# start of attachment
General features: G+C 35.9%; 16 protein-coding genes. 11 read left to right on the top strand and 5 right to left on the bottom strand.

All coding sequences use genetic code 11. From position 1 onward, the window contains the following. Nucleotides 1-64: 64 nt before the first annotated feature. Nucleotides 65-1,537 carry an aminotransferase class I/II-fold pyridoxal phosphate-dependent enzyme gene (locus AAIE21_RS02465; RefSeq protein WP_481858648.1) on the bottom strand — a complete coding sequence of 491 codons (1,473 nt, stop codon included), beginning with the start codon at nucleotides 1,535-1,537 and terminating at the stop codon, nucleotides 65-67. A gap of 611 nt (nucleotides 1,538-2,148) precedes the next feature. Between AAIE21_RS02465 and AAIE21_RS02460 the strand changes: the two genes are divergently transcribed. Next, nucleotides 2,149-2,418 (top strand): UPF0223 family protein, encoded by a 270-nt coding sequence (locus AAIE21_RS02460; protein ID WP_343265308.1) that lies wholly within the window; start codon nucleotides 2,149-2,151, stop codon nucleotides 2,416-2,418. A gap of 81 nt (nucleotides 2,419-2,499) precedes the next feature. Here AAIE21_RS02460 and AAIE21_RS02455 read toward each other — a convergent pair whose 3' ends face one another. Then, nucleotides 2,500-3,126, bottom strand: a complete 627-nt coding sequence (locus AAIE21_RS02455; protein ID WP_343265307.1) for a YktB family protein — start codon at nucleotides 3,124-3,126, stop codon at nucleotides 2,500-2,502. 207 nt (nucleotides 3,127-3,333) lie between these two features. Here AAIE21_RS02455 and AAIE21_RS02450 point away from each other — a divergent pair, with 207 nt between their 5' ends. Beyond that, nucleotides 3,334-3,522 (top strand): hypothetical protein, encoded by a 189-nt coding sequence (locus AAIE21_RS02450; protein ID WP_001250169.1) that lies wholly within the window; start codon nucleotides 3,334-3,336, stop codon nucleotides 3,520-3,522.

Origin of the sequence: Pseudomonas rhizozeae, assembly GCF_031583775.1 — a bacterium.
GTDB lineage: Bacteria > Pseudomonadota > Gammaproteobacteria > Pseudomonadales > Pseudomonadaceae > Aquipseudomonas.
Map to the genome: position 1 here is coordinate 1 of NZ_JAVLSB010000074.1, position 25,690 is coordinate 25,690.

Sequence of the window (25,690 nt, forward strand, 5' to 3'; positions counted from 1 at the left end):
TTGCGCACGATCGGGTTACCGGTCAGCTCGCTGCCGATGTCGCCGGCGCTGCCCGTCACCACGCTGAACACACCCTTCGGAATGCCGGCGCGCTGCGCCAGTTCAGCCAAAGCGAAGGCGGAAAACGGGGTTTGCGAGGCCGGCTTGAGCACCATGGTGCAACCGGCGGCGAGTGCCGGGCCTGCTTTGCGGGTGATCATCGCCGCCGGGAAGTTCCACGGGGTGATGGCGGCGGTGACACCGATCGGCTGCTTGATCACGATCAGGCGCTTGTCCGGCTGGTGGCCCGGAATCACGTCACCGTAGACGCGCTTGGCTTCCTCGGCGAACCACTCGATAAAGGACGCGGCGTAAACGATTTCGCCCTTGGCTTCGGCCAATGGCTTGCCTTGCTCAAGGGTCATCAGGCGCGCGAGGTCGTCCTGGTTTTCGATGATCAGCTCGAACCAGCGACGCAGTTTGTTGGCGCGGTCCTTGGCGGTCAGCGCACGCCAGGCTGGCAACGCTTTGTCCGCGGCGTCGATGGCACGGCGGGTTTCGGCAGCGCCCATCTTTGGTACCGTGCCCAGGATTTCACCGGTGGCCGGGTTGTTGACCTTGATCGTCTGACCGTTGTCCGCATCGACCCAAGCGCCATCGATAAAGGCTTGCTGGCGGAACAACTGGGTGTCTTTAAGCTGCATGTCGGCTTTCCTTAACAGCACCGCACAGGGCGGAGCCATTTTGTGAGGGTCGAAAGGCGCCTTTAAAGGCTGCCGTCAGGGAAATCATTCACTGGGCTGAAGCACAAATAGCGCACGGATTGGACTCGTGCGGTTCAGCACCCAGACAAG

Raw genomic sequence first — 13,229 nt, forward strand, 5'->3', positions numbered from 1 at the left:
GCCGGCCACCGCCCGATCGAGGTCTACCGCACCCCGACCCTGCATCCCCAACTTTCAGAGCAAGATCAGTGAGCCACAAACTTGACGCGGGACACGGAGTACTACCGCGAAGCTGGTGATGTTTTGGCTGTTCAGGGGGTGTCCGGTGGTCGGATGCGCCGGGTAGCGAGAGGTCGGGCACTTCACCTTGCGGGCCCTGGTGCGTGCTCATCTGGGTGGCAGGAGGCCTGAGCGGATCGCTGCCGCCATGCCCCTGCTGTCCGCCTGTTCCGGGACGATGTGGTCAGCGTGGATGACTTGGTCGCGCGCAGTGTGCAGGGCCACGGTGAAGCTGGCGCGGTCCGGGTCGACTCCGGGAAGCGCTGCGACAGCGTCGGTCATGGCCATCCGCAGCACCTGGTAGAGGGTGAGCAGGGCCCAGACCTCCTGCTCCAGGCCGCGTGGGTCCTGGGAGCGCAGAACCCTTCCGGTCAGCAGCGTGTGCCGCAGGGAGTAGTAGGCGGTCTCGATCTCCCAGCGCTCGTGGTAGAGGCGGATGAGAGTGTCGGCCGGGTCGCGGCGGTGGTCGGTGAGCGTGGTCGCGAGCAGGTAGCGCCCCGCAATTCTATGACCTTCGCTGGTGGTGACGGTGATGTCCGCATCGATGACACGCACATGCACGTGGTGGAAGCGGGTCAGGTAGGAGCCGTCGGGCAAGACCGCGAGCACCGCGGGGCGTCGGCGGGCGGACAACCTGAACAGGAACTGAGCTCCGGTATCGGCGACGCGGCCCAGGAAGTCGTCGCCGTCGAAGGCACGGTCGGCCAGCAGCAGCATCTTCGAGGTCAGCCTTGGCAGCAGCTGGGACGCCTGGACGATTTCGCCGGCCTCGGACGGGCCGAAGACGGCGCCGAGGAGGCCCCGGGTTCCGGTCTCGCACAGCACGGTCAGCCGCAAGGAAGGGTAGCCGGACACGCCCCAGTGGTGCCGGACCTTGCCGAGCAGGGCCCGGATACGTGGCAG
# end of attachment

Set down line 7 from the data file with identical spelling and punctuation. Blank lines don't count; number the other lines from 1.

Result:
TTGCGCACGATCGGGTTACCGGTCAGCTCGCTGCCGATGTCGCCGGCGCTGCCCGTCACCACGCTGAACACACCCTTCGGAATGCCGGCGCGCTGCGCCAGTTCAGCCAAAGCGAAGGCGGAAAACGGGGTTTGCGAGGCCGGCTTGAGCACCATGGTGCAACCGGCGGCGAGTGCCGGGCCTGCTTTGCGGGTGATCATCGCCGCCGGGAAGTTCCACGGGGTGATGGCGGCGGTGACACCGATCGGCTGCTTGATCACGATCAGGCGCTTGTCCGGCTGGTGGCCCGGAATCACGTCACCGTAGACGCGCTTGGCTTCCTCGGCGAACCACTCGATAAAGGACGCGGCGTAAACGATTTCGCCCTTGGCTTCGGCCAATGGCTTGCCTTGCTCAAGGGTCATCAGGCGCGCGAGGTCGTCCTGGTTTTCGATGATCAGCTCGAACCAGCGACGCAGTTTGTTGGCGCGGTCCTTGGCGGTCAGCGCACGCCAGGCTGGCAACGCTTTGTCCGCGGCGTCGATGGCACGGCGGGTTTCGGCAGCGCCCATCTTTGGTACCGTGCCCAGGATTTCACCGGTGGCCGGGTTGTTGACCTTGATCGTCTGACCGTTGTCCGCATCGACCCAAGCGCCATCGATAAAGGCTTGCTGGCGGAACAACTGGGTGTCTTTAAGCTGCATGTCGGCTTTCCTTAACAGCACCGCACAGGGCGGAGCCATTTTGTGAGGGTCGAAAGGCGCCTTTAAAGGCTGCCGTCAGGGAAATCATTCACTGGGCTGAAGCACAAATAGCGCACGGATTGGACTCGTGCGGTTCAGCACCCAGACAAG